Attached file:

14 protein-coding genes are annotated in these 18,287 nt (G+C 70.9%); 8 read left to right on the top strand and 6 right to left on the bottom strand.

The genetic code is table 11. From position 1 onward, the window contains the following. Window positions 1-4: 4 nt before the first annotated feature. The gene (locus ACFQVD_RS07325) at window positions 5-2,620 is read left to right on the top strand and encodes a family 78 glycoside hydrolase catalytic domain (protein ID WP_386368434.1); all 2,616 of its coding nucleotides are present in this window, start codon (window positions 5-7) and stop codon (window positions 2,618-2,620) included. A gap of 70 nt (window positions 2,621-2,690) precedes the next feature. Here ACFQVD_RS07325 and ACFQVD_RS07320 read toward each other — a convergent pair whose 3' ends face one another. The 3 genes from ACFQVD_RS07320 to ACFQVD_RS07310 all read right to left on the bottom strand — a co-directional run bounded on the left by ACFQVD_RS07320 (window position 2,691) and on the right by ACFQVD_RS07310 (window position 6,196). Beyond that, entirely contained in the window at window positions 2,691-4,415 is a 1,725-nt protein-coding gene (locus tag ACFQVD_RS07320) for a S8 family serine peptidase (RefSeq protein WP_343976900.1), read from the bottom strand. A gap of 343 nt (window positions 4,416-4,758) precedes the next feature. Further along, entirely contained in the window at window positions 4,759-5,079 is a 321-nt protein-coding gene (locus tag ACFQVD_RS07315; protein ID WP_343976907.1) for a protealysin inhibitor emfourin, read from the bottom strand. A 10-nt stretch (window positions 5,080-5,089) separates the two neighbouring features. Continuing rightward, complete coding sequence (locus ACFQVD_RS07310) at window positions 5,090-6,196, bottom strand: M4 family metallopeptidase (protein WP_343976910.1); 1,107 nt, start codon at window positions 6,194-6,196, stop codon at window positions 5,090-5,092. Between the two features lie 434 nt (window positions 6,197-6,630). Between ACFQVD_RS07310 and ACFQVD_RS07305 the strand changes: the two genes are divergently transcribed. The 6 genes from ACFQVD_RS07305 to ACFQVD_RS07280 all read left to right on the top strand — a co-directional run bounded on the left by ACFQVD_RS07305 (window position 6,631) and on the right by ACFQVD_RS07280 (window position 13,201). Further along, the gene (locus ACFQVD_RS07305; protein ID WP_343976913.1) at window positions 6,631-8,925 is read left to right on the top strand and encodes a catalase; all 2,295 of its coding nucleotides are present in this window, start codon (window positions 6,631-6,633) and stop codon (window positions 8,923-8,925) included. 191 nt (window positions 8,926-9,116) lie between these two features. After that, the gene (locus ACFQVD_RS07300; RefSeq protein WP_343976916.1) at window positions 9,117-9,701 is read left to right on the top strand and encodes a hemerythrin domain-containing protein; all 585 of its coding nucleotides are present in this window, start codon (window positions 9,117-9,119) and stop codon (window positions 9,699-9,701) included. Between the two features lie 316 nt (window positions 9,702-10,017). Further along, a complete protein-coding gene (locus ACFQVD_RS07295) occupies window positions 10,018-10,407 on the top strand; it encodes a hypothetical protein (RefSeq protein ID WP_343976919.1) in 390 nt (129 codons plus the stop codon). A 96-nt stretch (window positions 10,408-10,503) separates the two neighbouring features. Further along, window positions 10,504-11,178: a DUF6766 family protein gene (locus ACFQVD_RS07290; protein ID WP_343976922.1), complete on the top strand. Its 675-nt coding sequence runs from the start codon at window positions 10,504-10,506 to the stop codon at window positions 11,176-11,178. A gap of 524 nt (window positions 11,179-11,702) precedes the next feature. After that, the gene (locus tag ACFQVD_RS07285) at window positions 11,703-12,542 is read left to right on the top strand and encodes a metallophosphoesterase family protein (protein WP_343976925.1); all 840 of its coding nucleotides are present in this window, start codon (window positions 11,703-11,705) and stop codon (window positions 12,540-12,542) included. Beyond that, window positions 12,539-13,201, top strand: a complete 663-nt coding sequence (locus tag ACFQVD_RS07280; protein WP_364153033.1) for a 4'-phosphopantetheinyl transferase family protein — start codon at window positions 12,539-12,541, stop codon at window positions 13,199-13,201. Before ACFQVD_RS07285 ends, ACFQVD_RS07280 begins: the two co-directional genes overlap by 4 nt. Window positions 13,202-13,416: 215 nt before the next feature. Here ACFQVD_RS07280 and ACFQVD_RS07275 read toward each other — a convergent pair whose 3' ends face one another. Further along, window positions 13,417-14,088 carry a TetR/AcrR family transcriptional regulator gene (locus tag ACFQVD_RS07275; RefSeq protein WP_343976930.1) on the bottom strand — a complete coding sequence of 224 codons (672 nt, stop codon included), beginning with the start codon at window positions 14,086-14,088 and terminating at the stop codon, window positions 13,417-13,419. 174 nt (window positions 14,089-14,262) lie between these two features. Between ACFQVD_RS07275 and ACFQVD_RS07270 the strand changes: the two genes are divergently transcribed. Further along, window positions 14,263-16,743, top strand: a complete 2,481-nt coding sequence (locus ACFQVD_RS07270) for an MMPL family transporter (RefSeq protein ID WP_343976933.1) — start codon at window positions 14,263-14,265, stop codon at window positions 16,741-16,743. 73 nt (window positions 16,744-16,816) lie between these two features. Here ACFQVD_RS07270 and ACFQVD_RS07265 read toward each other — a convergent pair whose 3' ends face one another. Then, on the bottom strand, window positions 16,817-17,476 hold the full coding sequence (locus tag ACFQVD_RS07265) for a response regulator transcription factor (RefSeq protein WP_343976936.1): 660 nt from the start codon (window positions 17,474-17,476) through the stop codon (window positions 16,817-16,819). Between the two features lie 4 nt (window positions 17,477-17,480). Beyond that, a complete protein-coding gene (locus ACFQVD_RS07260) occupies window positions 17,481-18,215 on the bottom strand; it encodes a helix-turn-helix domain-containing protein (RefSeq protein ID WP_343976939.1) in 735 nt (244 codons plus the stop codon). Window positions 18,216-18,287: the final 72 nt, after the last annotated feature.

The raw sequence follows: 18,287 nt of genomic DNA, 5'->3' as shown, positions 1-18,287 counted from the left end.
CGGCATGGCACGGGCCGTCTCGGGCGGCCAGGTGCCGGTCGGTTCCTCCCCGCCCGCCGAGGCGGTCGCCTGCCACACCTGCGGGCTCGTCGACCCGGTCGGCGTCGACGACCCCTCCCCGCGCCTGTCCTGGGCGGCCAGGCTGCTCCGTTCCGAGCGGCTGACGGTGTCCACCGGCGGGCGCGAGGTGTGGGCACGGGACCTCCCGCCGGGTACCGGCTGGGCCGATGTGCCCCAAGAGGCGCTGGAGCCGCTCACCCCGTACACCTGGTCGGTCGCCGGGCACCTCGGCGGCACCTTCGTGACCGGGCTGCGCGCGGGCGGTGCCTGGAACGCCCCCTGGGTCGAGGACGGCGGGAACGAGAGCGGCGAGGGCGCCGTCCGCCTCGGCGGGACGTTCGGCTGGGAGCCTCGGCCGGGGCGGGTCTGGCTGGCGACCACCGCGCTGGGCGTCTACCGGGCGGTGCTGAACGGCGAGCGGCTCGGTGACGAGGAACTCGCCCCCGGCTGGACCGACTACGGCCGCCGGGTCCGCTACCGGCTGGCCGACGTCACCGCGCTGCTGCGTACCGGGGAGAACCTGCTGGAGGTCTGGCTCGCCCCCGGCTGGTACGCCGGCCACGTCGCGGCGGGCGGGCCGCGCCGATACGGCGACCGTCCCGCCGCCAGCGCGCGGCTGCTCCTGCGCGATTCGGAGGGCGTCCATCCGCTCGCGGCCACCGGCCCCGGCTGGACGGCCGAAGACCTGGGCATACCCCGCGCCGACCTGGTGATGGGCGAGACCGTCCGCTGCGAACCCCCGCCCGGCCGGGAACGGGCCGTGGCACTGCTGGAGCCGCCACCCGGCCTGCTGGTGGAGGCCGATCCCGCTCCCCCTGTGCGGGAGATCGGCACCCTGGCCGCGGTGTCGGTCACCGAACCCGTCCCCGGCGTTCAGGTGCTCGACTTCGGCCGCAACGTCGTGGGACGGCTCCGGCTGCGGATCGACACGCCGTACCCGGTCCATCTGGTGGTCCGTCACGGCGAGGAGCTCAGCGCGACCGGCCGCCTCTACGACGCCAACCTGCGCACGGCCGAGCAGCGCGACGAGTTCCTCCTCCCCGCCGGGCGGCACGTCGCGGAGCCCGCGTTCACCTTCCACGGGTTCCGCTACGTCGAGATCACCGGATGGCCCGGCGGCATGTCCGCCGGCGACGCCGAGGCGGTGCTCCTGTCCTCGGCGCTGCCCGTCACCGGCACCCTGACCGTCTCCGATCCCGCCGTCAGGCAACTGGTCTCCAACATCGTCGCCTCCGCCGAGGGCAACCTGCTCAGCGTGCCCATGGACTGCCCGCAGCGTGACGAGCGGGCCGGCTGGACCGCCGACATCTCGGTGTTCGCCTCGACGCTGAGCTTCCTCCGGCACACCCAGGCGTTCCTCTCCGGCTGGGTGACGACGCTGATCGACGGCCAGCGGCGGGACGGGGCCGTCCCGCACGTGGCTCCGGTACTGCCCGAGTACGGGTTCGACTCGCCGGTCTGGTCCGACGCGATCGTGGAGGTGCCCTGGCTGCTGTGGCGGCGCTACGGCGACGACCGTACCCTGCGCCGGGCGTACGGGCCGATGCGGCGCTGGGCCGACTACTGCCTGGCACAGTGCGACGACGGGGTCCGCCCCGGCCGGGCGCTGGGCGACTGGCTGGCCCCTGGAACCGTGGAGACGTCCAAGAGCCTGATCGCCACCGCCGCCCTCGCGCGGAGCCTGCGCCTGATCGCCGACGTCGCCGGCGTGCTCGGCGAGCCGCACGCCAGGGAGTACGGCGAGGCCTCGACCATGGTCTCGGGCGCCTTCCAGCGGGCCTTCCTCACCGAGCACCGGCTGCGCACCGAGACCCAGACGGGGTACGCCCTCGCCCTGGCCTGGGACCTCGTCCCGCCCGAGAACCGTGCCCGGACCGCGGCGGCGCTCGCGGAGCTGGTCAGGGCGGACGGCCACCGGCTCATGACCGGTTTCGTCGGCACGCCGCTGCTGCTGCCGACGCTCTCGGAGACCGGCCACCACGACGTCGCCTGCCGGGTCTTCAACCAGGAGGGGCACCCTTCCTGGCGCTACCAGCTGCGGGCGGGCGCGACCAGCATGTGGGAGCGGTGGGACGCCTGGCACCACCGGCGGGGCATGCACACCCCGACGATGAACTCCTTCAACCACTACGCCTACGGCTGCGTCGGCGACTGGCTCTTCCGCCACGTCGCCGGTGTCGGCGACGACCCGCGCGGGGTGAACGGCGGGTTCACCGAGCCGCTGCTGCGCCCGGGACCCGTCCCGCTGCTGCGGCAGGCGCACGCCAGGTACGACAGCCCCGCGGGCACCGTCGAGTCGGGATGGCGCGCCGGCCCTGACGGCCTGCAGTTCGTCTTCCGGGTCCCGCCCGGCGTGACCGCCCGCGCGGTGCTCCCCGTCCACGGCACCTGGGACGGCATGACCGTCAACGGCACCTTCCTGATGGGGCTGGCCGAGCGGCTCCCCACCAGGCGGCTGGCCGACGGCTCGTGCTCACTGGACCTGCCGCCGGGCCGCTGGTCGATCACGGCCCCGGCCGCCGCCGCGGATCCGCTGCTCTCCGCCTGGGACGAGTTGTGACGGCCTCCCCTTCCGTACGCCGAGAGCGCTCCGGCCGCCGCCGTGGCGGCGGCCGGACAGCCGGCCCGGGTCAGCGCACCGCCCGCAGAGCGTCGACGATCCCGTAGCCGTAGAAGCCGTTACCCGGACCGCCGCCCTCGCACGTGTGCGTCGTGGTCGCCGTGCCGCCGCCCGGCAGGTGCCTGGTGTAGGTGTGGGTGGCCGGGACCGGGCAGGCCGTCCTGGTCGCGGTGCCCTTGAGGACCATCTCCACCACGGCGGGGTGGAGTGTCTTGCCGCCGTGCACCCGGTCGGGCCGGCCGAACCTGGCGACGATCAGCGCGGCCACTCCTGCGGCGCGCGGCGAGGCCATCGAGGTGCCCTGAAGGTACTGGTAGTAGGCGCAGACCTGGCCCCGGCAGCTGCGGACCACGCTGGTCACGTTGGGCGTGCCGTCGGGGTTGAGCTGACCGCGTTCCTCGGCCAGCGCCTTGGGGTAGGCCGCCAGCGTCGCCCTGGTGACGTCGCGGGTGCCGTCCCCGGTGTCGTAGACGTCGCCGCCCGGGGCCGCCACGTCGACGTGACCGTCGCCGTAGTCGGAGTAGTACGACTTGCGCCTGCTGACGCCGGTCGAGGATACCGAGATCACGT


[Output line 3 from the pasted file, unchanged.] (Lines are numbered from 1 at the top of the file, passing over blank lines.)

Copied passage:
The raw sequence follows: 18,287 nt of genomic DNA, 5'->3' as shown, positions 1-18,287 counted from the left end.